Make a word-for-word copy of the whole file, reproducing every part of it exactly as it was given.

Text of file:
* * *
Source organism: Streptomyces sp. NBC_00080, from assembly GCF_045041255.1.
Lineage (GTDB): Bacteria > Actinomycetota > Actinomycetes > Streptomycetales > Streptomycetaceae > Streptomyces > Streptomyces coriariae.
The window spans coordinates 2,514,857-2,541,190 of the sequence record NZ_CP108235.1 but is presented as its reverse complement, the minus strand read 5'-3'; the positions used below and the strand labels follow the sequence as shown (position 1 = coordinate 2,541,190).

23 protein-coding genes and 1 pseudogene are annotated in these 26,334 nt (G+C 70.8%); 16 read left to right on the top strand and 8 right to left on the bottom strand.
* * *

Source organism: Streptomyces sp. NBC_00080, from assembly GCF_045041255.1.
Lineage (GTDB): Bacteria > Actinomycetota > Actinomycetes > Streptomycetales > Streptomycetaceae > Streptomyces > Streptomyces coriariae.
The window spans coordinates 2,514,857-2,541,190 of the sequence record NZ_CP108235.1 but is presented as its reverse complement, the minus strand read 5'-3'; the positions used below and the strand labels follow the sequence as shown (position 1 = coordinate 2,541,190).

23 protein-coding genes and 1 pseudogene are annotated in these 26,334 nt (G+C 70.8%); 16 read left to right on the top strand and 8 right to left on the bottom strand.